A special guest article about Falvey’s collection weeding project by Dr. Holly Sanders, history department
The directive of the weeding project boils down to this: keep the essentials in one’s field and rid Falvey of obsolete titles. With mixed feelings I opted to participate.
Perhaps historians, by trade and disposition, balk at purging old books from a library. The notion that any title could become permanently obsolete borders on heresy in our field. For example, a book written in the 1980s about the coming economic and military conflict with Japan has little value as a harbinger of the future, but as a primary source– the raw material of history–that book has substantial value because it conveys the fears about Japanese economic power in the 1980s. This kind of thinking makes historians notorious pack rats when it comes to books.
Despite my misgivings I committed myself to culling the Japanese history collection. What better way to have a say in what stays and what goes? And volunteering came with a bonus: we faculty may keep titles we elect to purge from the Falvey collection!
So I headed for the DS 800s, Japanese history, a section with which I have developed an intimate acquaintance in many libraries. I thought that I already had a good idea of what I would find. To the contrary: weeding brought to light titles I had never seen, and equally important to this scholar, it revealed Villanova’s interests in Japan of ages past.
What I had expected to be a somber, even tiresome activity has proven fascinating at every turn. Some fragile old volumes dated to the mid-19th century- remarkable considering Japan began sustained contact with the United States only in the 1850s. These books stood side by side with titles published since the new millennium.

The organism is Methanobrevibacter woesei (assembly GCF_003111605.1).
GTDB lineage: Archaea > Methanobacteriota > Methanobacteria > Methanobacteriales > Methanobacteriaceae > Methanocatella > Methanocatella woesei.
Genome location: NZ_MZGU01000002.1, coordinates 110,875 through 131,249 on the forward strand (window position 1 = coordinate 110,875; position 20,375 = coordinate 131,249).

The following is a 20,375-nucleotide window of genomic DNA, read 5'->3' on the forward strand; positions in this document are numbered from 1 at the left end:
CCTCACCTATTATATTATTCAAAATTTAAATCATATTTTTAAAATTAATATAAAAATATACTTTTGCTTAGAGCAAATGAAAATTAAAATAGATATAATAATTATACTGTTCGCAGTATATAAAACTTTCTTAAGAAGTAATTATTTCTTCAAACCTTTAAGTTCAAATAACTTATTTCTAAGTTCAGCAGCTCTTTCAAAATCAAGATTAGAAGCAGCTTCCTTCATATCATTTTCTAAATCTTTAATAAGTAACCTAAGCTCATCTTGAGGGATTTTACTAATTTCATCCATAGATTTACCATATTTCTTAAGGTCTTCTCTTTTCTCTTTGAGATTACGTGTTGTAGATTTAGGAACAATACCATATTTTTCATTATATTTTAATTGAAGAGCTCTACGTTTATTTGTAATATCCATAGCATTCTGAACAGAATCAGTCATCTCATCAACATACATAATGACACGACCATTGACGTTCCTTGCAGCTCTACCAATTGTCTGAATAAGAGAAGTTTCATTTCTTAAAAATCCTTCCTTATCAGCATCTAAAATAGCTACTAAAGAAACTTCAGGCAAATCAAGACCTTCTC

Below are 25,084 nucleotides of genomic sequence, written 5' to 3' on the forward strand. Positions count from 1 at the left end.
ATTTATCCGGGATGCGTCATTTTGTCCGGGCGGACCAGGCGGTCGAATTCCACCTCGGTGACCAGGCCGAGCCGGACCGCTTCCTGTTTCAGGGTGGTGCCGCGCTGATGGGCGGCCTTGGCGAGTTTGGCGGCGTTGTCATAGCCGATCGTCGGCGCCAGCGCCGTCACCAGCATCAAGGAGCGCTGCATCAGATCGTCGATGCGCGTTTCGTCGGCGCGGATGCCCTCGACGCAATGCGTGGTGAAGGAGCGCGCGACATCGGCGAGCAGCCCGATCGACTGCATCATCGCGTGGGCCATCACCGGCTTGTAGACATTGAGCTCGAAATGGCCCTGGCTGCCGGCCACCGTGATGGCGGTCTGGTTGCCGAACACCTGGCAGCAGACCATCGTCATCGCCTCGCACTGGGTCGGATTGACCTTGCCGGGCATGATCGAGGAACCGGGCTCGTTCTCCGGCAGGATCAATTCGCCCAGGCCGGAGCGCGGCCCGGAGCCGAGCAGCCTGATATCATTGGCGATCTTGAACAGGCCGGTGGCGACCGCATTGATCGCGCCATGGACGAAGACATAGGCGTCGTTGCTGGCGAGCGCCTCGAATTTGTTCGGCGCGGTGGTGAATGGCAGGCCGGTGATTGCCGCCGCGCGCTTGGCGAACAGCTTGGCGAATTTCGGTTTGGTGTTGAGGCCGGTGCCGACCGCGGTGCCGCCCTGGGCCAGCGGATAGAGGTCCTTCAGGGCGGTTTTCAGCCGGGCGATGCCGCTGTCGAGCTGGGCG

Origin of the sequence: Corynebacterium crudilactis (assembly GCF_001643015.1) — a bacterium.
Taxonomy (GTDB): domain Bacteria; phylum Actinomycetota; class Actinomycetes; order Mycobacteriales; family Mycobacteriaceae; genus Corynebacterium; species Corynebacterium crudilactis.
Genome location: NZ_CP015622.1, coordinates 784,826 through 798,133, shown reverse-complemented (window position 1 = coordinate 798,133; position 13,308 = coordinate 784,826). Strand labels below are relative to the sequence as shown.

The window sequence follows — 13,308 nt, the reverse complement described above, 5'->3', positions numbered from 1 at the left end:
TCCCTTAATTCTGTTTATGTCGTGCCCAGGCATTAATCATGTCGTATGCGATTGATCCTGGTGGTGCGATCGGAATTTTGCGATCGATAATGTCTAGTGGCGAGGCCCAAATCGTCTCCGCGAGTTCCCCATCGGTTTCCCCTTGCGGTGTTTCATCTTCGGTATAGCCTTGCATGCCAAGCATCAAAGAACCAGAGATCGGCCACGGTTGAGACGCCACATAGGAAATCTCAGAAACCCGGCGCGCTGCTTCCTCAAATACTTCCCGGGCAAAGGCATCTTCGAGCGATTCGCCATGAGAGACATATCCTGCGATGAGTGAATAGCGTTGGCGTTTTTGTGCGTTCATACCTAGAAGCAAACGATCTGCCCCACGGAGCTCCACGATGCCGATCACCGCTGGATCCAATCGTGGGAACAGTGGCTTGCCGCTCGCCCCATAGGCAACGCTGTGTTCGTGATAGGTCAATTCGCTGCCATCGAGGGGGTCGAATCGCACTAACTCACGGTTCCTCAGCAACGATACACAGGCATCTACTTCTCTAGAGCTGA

I now have a keen sense of the areas that need strengthening, and I am proud that my contribution of time opened shelf space for these titles.
Because I find weeding so rewarding, I have volunteered to continue with the Chinese and Korean history collections. By doing so I contribute not only to Falvey and Villanova, but I also benefit immensely as a scholar. Weeding stimulates my thinking about curriculum and new kinds of research questions-these, I have found, often emerge from unusual places and endeavors.
Initially I had regarded weeding–essentially removing books from Falvey’s collections–as a tragedy. But I now see that it gives us faculty the power to shape the future of the collection, and to discover gems buried in the stacks.
Happy weeding in the New Year!
Holly Sanders, assistant professor of Modern East Asian History
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